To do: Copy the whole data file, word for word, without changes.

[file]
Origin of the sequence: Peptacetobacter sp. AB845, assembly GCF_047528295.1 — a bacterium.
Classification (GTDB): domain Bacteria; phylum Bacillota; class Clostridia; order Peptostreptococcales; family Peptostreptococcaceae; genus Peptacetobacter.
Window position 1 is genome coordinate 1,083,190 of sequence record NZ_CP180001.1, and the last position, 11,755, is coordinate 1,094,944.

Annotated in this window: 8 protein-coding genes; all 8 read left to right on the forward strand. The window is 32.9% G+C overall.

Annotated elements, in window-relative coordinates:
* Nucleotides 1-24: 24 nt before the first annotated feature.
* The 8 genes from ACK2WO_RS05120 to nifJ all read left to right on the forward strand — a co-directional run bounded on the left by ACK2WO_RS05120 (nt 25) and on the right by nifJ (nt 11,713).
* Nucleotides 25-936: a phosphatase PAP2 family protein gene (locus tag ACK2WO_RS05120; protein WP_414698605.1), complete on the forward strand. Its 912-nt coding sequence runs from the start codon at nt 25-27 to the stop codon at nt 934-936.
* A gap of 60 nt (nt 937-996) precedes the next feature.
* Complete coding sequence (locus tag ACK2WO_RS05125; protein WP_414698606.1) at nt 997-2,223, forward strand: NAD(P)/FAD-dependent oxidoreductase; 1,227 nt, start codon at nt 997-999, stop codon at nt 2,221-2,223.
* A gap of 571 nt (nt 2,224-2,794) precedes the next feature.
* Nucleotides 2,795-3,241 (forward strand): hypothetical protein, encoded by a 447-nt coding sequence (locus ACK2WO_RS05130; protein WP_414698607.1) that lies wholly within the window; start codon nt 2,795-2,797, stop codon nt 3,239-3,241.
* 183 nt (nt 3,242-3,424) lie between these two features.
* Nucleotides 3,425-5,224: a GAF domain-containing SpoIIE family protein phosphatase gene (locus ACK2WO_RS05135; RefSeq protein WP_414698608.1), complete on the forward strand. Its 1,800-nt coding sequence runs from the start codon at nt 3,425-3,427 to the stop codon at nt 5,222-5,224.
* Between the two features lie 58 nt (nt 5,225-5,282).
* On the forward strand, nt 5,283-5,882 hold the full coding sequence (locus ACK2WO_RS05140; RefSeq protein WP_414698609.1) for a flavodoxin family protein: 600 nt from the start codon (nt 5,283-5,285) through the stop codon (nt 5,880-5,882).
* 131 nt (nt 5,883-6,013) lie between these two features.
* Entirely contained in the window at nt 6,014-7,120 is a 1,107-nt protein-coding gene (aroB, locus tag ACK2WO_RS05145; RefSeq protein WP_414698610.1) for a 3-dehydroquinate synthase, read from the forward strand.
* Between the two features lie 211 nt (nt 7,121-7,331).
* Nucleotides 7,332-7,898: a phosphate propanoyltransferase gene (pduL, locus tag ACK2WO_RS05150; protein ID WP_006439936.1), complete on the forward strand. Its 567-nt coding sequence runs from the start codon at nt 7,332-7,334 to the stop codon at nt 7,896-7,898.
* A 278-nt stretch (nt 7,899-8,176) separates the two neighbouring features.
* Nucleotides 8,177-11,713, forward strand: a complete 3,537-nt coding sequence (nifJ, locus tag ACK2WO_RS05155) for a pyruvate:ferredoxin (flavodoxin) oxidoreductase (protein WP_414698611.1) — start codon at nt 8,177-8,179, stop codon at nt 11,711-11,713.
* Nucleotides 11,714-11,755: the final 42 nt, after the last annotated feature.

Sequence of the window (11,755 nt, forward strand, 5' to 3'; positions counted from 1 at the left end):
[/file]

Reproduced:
Origin of the sequence: Peptacetobacter sp. AB845, assembly GCF_047528295.1 — a bacterium.
Classification (GTDB): domain Bacteria; phylum Bacillota; class Clostridia; order Peptostreptococcales; family Peptostreptococcaceae; genus Peptacetobacter.
Window position 1 is genome coordinate 1,083,190 of sequence record NZ_CP180001.1, and the last position, 11,755, is coordinate 1,094,944.

Annotated in this window: 8 protein-coding genes; all 8 read left to right on the forward strand. The window is 32.9% G+C overall.

Annotated elements, in window-relative coordinates:
* Nucleotides 1-24: 24 nt before the first annotated feature.
* The 8 genes from ACK2WO_RS05120 to nifJ all read left to right on the forward strand — a co-directional run bounded on the left by ACK2WO_RS05120 (nt 25) and on the right by nifJ (nt 11,713).
* Nucleotides 25-936: a phosphatase PAP2 family protein gene (locus tag ACK2WO_RS05120; protein WP_414698605.1), complete on the forward strand. Its 912-nt coding sequence runs from the start codon at nt 25-27 to the stop codon at nt 934-936.
* A gap of 60 nt (nt 937-996) precedes the next feature.
* Complete coding sequence (locus tag ACK2WO_RS05125; protein WP_414698606.1) at nt 997-2,223, forward strand: NAD(P)/FAD-dependent oxidoreductase; 1,227 nt, start codon at nt 997-999, stop codon at nt 2,221-2,223.
* A gap of 571 nt (nt 2,224-2,794) precedes the next feature.
* Nucleotides 2,795-3,241 (forward strand): hypothetical protein, encoded by a 447-nt coding sequence (locus ACK2WO_RS05130; protein WP_414698607.1) that lies wholly within the window; start codon nt 2,795-2,797, stop codon nt 3,239-3,241.
* 183 nt (nt 3,242-3,424) lie between these two features.
* Nucleotides 3,425-5,224: a GAF domain-containing SpoIIE family protein phosphatase gene (locus ACK2WO_RS05135; RefSeq protein WP_414698608.1), complete on the forward strand. Its 1,800-nt coding sequence runs from the start codon at nt 3,425-3,427 to the stop codon at nt 5,222-5,224.
* Between the two features lie 58 nt (nt 5,225-5,282).
* On the forward strand, nt 5,283-5,882 hold the full coding sequence (locus ACK2WO_RS05140; RefSeq protein WP_414698609.1) for a flavodoxin family protein: 600 nt from the start codon (nt 5,283-5,285) through the stop codon (nt 5,880-5,882).
* 131 nt (nt 5,883-6,013) lie between these two features.
* Entirely contained in the window at nt 6,014-7,120 is a 1,107-nt protein-coding gene (aroB, locus tag ACK2WO_RS05145; RefSeq protein WP_414698610.1) for a 3-dehydroquinate synthase, read from the forward strand.
* Between the two features lie 211 nt (nt 7,121-7,331).
* Nucleotides 7,332-7,898: a phosphate propanoyltransferase gene (pduL, locus tag ACK2WO_RS05150; protein ID WP_006439936.1), complete on the forward strand. Its 567-nt coding sequence runs from the start codon at nt 7,332-7,334 to the stop codon at nt 7,896-7,898.
* A 278-nt stretch (nt 7,899-8,176) separates the two neighbouring features.
* Nucleotides 8,177-11,713, forward strand: a complete 3,537-nt coding sequence (nifJ, locus tag ACK2WO_RS05155) for a pyruvate:ferredoxin (flavodoxin) oxidoreductase (protein WP_414698611.1) — start codon at nt 8,177-8,179, stop codon at nt 11,711-11,713.
* Nucleotides 11,714-11,755: the final 42 nt, after the last annotated feature.

Sequence of the window (11,755 nt, forward strand, 5' to 3'; positions counted from 1 at the left end):